Biden condemns jailing of Navalny in Russia

Biden condemns jailing of Navalny in Russia
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President BidenJoe BidenTrump endorses challenger in Michigan AG race On The Money: Democrats get to the hard part Health Care — GOP attorneys general warn of legal battle over Biden's vaccine mandate MORE on Thursday condemned Russia for its jailing of opposition leader Alexei Navalny and pledged to take a firmer stance on Russia than his predecessor.

In remarks at the State Department laying out his approach to foreign policy, Biden explained that his administration sought a full five-year extension of the New START arms treaty with Russia to safeguard nuclear stability but said he would “not hesitate” to confront Russia on its aggressive tactics. Biden also criticized former President TrumpDonald TrumpOhio Republican who voted to impeach Trump says he won't seek reelection Youngkin breaks with Trump on whether Democrats will cheat in the Virginia governor's race Trump endorses challenger in Michigan AG race MORE for failing to stand up to Russian President Vladimir PutinVladimir Vladimirovich Putin Putin says dozens of staffers infected with COVID-19 The Hill's Morning Report - Presented by National Industries for the Blind - Schumer: Dem unity will happen eventually; Newsom prevails Overnight Hillicon Valley — Ex-US intel operatives pay to settle hacking charges MORE.

“I made it clear to President Putin, in a manner very different than my predecessor, that the days of the United States rolling over in the face of Russia’s aggressive actions — interfering with our elections, cyberattacks, poisoning its citizens — are over,” Biden said. “We will not hesitate to raise the cost on Russia and defend our vital interest and our people.”

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Biden also said the U.S. would be “more effective” in dealing with Russia by coordinating with allies, emphasizing the priority he places on NATO and other alliances.

The president's remarks came two days after a Russian court sentenced Navalny to a 32-month prison term for violating the terms of his release. The opposition figure had recently returned to Russia following a poison attack that the international community has blamed on the Russian government.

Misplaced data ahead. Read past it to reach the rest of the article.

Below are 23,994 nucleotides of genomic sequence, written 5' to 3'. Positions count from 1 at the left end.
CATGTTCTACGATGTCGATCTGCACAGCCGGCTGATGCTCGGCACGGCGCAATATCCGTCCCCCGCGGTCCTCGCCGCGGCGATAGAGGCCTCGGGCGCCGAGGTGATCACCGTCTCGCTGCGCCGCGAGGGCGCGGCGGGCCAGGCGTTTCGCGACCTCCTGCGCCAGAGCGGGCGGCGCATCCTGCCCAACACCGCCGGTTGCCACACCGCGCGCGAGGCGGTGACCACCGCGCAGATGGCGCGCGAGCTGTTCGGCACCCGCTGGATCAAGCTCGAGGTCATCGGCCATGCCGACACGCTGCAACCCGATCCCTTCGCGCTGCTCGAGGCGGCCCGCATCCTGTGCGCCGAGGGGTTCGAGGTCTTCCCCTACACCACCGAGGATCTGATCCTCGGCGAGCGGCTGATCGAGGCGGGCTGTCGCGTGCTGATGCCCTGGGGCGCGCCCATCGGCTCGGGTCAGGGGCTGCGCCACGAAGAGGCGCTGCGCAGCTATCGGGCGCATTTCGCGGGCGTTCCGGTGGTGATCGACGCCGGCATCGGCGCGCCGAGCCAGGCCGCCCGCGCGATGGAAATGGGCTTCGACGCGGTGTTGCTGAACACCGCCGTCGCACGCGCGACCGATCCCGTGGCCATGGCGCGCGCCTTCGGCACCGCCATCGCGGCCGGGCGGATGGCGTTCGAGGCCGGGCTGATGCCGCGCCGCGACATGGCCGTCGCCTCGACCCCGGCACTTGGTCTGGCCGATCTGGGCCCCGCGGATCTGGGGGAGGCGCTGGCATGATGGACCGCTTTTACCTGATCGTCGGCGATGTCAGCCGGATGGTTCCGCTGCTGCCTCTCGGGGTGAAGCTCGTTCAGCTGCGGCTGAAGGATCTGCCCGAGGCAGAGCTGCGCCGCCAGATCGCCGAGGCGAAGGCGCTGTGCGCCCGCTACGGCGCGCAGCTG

Biden directly rebuked Moscow for its treatment of Navalny and called his arrest “politically-motivated.”

“The politically-motivated jailing of Alexei Navalny and the Russian efforts to suppress freedom of expression and peaceful assembly are a matter of deep concern to us and the international community,” Biden said. “He should be released immediately and without condition.”

Biden has directly called out Russia for its aggression since he took office, including raising Navalny’s poisoning and other issues on his first phone call with Putin after entering office last month.

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The president has also ordered an intelligence community review of the SolarWinds hack linked to Russia, alleged Russian bounties on U.S. forces in Afghanistan, and Russian election interference.

But underscoring the challenge of confronting Russia, Navalny was jailed just days after Biden raised concerns about his treatment on the call with Putin. Biden administration officials have not specified what actions may be taken in response to the treatment of Navalny, citing the reviews of Russian behavior that are underway.

“Unlike the previous administration, we will be taking steps to hold Russia accountable for the range of malign actions that Russia has taken,” national security adviser Jake SullivanJake SullivanOvernight Defense & National Security: US-Australian sub deal causes rift with France France cancels DC gala in anger over Biden sub deal: report Hawley pledges to slow walk Biden's Pentagon, State picks over messy Afghanistan exit MORE told reporters at a White House briefing earlier Thursday. “We will do that at a time and manner of our choosing.”

Sullivan said that the Biden administration believes it will be able to take a firmer and more effective approach to Russian behavior but signaled officials would work with Russian counterparts in areas of mutual concern.